Tom Wright on the Creeds

Portrait of N.T. WrightTom (N.T.) Wright recently gave a lecture at Calvin College that I appreciated very much.  In it, he drew attention to an important issue I’ve written about here before: the over-simplification of faithfulness to Christ that takes place when creeds and statements of faith occupy a central position.  I know my own position is more extreme than Wright’s…he suggests putting the creeds in their rightful place while I suggest that the creeds themselves are part of the problem.  In context he still “loves” the creeds, while I accept the Apostle’s Creed as true though incomplete, and consider the Nicene Creed to be partially in error (a topic I intend to address in detail soon).  Nevertheless, I found Tom’s lecture to be refreshing in the extreme and I heartily commend it to you all.  You can read a bit of the background here.  The full audio of the one-hour lecture is also downloadable and though I usually don’t post podcasts, this is well worth a listen.

To whet your appetite, I transcribed one of the most salient (to me) passages which occurs between 8:20 and 10:34 in the audio:

The creeds were drafted in order to highlight points on which the church resolved major difficulties. But when the creeds began to be used as a teaching syllabus (as they often are to this day), then the problem begins, because of course the creeds jump straight from Jesus’ birth to his death … and I have a mental image at that point, of Matthew, Mark, Luke, and John standing there saying ‘Excuse me, we spent a lot of time and effort telling you about all that stuff in between, and you just skip over it?  What’s that about?’

Now, I have nothing against the great creeds.  I love them, and I say them or sing them ex animo.  But they have accidentally encouraged—or the way they have been used has accidentally encouraged—a reading of the New Testament in which the main body of the four Gospels is not theologically load-bearing.  For many Christians, it would have been quite sufficient if Jesus of Nazareth had been born of a virgin, died on a cross, and never done anything in between except, perhaps, lived a sinless life.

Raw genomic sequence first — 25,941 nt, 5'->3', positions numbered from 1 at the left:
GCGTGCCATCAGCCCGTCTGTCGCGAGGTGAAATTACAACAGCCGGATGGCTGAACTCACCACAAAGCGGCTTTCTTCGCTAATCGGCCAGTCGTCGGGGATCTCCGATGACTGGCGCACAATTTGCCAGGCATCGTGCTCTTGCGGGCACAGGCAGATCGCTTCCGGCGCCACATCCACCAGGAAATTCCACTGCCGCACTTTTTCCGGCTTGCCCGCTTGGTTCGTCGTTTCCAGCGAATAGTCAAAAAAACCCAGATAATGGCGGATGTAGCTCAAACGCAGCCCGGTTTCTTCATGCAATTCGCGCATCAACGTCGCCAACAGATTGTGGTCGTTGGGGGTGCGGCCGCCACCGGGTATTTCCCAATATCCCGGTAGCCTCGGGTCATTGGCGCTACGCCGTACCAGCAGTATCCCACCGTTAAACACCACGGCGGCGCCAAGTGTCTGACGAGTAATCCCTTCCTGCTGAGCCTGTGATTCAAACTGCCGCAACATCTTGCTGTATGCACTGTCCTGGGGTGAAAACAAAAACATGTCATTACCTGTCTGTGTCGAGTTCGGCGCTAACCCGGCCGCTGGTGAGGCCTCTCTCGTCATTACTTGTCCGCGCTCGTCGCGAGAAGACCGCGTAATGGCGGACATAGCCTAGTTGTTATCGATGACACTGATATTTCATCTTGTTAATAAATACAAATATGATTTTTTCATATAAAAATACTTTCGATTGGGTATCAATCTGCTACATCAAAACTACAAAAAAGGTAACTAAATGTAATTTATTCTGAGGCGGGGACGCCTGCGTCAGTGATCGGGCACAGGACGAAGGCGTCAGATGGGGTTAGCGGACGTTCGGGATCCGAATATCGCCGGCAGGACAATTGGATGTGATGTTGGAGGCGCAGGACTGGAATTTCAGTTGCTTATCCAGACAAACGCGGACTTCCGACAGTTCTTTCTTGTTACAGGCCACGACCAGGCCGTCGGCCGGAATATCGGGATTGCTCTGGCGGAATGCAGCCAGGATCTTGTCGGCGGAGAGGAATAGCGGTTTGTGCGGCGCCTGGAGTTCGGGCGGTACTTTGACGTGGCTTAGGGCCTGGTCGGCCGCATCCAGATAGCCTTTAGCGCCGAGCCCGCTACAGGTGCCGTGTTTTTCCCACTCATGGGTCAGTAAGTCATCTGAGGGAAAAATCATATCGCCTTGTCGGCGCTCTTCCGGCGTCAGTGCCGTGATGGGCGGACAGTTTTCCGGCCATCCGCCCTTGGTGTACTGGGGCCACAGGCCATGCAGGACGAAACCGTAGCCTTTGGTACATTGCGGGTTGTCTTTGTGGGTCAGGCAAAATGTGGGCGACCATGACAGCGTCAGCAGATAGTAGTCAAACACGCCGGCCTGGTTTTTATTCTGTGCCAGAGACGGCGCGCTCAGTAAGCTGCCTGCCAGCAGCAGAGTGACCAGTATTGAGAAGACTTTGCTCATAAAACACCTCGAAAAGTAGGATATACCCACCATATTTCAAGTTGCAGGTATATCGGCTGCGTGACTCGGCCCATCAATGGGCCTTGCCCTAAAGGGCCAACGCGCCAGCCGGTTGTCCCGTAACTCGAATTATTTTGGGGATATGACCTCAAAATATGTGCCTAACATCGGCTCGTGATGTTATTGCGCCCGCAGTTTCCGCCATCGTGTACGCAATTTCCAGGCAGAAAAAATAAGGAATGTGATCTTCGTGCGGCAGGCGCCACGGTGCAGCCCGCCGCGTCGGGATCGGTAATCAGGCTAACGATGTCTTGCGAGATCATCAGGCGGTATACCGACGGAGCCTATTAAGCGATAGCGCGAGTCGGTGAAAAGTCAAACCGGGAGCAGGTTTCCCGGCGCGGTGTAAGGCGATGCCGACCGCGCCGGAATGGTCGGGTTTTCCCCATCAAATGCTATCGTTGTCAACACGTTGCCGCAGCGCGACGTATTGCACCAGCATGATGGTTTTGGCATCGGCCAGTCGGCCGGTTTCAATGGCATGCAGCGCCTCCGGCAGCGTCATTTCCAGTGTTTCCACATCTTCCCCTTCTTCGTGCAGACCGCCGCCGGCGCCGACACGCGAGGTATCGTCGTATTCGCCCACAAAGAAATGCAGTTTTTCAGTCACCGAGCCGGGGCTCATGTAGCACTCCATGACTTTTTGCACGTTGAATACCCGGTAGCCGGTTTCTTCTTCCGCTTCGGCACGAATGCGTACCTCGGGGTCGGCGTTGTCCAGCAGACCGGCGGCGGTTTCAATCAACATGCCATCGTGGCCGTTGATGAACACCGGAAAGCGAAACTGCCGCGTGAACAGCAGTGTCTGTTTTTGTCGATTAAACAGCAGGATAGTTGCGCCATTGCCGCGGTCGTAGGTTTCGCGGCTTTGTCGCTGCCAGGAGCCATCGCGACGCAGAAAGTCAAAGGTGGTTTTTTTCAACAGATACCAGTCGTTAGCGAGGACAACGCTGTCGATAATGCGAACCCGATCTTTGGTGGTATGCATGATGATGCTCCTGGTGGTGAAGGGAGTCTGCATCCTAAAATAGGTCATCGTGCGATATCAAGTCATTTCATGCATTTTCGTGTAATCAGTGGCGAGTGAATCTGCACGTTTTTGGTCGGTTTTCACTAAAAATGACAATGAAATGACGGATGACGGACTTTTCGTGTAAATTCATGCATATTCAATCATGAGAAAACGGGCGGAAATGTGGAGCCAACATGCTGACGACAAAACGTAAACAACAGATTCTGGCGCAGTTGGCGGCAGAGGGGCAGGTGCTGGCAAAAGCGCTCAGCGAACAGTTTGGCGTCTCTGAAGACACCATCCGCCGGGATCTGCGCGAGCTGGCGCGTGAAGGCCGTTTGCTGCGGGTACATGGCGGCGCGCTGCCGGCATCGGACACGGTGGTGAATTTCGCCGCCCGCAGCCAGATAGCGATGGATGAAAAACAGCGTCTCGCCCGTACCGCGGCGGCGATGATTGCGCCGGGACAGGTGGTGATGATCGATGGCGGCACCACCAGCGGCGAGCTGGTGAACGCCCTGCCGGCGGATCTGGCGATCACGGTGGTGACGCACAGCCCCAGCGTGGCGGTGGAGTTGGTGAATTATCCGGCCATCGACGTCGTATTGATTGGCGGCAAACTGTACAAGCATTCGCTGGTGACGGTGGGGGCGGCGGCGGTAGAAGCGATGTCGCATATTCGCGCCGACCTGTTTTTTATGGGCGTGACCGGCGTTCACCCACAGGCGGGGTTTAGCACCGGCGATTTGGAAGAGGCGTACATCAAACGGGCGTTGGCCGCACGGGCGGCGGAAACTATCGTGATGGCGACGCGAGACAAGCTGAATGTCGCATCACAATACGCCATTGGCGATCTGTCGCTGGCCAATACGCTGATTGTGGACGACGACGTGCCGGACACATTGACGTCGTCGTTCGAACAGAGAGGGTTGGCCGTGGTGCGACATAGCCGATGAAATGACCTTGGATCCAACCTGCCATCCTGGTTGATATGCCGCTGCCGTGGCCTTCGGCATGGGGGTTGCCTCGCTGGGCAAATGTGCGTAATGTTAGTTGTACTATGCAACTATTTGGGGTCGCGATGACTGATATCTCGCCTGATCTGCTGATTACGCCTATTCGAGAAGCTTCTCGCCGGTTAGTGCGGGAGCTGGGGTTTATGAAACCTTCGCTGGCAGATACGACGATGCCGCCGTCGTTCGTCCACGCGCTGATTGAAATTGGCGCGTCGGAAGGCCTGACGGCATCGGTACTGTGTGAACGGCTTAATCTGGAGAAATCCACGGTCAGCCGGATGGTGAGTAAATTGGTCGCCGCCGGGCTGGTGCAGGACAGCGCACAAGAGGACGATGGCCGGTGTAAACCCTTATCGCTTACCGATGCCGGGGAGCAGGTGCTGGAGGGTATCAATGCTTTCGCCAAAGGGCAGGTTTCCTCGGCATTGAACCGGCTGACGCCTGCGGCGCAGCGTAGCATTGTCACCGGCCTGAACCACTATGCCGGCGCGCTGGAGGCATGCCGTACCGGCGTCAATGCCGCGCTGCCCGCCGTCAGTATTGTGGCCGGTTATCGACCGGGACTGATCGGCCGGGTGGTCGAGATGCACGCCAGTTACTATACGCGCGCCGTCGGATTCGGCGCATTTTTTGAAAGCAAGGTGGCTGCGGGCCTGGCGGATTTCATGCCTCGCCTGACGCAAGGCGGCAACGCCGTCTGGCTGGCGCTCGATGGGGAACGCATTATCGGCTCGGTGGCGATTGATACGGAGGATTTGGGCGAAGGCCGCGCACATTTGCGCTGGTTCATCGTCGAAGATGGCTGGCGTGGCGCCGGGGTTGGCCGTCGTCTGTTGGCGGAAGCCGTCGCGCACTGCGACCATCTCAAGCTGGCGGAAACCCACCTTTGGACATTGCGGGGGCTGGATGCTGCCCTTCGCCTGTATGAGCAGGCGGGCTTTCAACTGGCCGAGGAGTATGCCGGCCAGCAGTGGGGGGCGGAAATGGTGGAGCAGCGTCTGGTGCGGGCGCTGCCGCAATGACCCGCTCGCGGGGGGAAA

The four Gospels then, function for many as the dispensible back story for the Gospel as preached by Paul … this is the de facto position of many Protestants and many Evangelicals—many conservative Evangelicals—the irony being, of course, that it’s the exact same position as that of Rudolph Bultman, with the only difference being that Bultman thought most of the stories were pious fictions.  But the reason why most Evangelicals would differ is not that the stories are doing anything theologically, in themselves, but simply to shore up a view of the inspiration of Scripture.  Not for the only time, swaths of Evangelicals are more anxious to protect a theory of Scripture, than to hear what Scripture actually says.

And toward the end, one more excellent quote (55:40 in the audio):

We have substituted the static belief in Jesus’ divinity for the active belief in what the Incarnate Son was actually doing.  It is possible to check the credal boxes, and miss the larger reality to which they are the signposts.

There’s much more to hear.  Take your time and give it a listen!

3 thoughts on “Tom Wright on the Creeds”

  1. Paul Pavao

    Hi Dan. Apparently I need to read your blog more than I do. I came back to look at your blog today because of a post you did back an August 7 called “Remember Me.” That blog answered a lot of questions for me.

    I’m now reading through several posts, and I have got to ask what you disagree with about the Nicene Creed. I wrote an extensively researched book on it called _Decoding Nicea_ (formerly, _In the Beginning Was the Logos_). May I hear what you disagree with in the Creed? Is it something in the content or just the fact the Creed was drawn up?

    1. Dan Martin Post Author

      Hey Paul, thanks for stopping by again. My disagreement with the Nicene Creed is summarized in this post. Briefly, although I do object to creeds generally for (1) reducing a way of discipleship to a propositional belief system, and (2) setting up artificial (i.e. extrabiblical) boundaries to who’s “in” and who’s “out” (for more, see A Word About Creeds), I also object to the Nicene Creed in particular for its christology and pneumatology. I have since learned that at least from the pneumatology side, part of my objection is to the Roman side of the “Filioque” controversy, in that the Eastern church holds the Holy Spirit proceeds from the Father alone, and it is the Roman church who insisted the Spirit proceeds from the Father and the Son. However, even with an Eastern interpretation, several of my problems still remain.

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